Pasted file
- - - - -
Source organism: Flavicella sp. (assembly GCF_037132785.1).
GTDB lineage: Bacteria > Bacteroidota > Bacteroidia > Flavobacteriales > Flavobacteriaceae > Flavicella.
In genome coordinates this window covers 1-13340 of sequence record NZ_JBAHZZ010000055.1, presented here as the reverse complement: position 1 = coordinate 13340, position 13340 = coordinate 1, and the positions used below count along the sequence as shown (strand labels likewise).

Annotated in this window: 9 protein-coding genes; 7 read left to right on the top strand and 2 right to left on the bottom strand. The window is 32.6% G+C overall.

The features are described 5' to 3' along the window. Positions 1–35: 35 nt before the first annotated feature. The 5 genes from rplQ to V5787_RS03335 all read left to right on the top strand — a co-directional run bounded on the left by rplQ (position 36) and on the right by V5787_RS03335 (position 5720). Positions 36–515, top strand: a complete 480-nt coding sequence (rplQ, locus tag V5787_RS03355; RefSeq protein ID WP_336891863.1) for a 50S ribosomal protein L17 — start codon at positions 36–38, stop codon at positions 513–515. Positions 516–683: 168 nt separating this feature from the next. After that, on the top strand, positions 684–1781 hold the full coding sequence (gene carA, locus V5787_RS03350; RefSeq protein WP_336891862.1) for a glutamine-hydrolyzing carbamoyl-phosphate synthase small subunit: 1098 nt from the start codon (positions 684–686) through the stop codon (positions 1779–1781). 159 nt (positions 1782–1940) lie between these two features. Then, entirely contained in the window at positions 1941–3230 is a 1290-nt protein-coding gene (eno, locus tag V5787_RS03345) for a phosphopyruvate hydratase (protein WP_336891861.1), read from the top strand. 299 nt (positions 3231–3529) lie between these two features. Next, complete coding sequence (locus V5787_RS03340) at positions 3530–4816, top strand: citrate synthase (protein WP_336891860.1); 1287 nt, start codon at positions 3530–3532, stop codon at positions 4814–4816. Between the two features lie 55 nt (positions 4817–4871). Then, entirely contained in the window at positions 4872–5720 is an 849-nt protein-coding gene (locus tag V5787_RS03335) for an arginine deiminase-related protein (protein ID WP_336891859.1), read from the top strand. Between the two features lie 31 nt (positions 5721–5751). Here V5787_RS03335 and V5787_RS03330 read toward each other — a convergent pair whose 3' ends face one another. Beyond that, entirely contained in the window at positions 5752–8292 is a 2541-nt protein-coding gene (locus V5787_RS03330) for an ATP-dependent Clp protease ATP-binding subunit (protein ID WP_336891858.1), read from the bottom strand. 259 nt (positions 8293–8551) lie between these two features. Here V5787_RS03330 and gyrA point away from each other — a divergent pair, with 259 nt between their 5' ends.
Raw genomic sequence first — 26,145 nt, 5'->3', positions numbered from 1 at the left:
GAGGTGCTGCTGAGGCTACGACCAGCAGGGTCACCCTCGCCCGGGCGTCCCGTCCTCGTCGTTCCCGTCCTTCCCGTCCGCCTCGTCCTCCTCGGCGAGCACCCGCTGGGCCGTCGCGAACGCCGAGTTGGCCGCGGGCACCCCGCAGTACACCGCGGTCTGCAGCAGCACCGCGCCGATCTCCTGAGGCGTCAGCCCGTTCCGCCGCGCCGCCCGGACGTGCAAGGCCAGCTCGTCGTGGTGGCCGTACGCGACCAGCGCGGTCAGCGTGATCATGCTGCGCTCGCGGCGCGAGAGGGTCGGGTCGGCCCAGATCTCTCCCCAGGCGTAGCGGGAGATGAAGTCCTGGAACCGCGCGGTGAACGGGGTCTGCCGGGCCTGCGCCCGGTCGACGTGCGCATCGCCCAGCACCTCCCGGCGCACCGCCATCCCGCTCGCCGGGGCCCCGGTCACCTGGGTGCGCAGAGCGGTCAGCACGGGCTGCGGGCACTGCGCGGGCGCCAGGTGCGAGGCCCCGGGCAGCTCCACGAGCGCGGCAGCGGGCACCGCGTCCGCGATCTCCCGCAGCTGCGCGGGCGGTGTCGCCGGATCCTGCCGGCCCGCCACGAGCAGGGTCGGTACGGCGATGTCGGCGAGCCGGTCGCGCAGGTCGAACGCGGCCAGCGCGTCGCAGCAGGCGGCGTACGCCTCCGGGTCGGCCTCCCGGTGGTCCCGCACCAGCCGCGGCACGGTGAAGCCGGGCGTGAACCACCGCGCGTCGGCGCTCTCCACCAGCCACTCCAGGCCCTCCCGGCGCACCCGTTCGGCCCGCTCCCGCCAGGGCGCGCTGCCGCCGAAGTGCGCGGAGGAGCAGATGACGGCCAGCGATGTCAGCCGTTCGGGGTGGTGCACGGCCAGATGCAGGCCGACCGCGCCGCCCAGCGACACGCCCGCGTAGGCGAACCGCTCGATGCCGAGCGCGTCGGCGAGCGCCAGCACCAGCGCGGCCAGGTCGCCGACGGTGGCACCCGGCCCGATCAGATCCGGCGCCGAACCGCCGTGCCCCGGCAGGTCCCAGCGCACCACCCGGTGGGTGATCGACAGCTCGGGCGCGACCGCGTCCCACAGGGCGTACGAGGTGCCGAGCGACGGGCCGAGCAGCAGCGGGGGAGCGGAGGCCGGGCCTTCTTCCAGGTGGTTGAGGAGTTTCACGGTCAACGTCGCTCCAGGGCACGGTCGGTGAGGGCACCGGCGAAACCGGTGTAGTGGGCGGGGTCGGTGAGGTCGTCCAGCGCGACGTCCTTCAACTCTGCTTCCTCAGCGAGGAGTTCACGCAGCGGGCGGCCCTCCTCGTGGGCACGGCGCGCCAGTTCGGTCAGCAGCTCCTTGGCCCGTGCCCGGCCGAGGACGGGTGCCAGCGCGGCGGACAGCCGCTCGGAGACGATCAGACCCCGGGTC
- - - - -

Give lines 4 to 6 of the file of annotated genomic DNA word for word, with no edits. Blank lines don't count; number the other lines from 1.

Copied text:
Annotated in this window: 9 protein-coding genes; 7 read left to right on the top strand and 2 right to left on the bottom strand. The window is 32.6% G+C overall.

The features are described 5' to 3' along the window. Positions 1–35: 35 nt before the first annotated feature. The 5 genes from rplQ to V5787_RS03335 all read left to right on the top strand — a co-directional run bounded on the left by rplQ (position 36) and on the right by V5787_RS03335 (position 5720). Positions 36–515, top strand: a complete 480-nt coding sequence (rplQ, locus tag V5787_RS03355; RefSeq protein ID WP_336891863.1) for a 50S ribosomal protein L17 — start codon at positions 36–38, stop codon at positions 513–515. Positions 516–683: 168 nt separating this feature from the next. After that, on the top strand, positions 684–1781 hold the full coding sequence (gene carA, locus V5787_RS03350; RefSeq protein WP_336891862.1) for a glutamine-hydrolyzing carbamoyl-phosphate synthase small subunit: 1098 nt from the start codon (positions 684–686) through the stop codon (positions 1779–1781). 159 nt (positions 1782–1940) lie between these two features. Then, entirely contained in the window at positions 1941–3230 is a 1290-nt protein-coding gene (eno, locus tag V5787_RS03345) for a phosphopyruvate hydratase (protein WP_336891861.1), read from the top strand. 299 nt (positions 3231–3529) lie between these two features. Next, complete coding sequence (locus V5787_RS03340) at positions 3530–4816, top strand: citrate synthase (protein WP_336891860.1); 1287 nt, start codon at positions 3530–3532, stop codon at positions 4814–4816. Between the two features lie 55 nt (positions 4817–4871). Then, entirely contained in the window at positions 4872–5720 is an 849-nt protein-coding gene (locus tag V5787_RS03335) for an arginine deiminase-related protein (protein ID WP_336891859.1), read from the top strand. Between the two features lie 31 nt (positions 5721–5751). Here V5787_RS03335 and V5787_RS03330 read toward each other — a convergent pair whose 3' ends face one another. Beyond that, entirely contained in the window at positions 5752–8292 is a 2541-nt protein-coding gene (locus V5787_RS03330) for an ATP-dependent Clp protease ATP-binding subunit (protein ID WP_336891858.1), read from the bottom strand. 259 nt (positions 8293–8551) lie between these two features. Here V5787_RS03330 and gyrA point away from each other — a divergent pair, with 259 nt between their 5' ends.
Raw genomic sequence first — 26,145 nt, 5'->3', positions numbered from 1 at the left: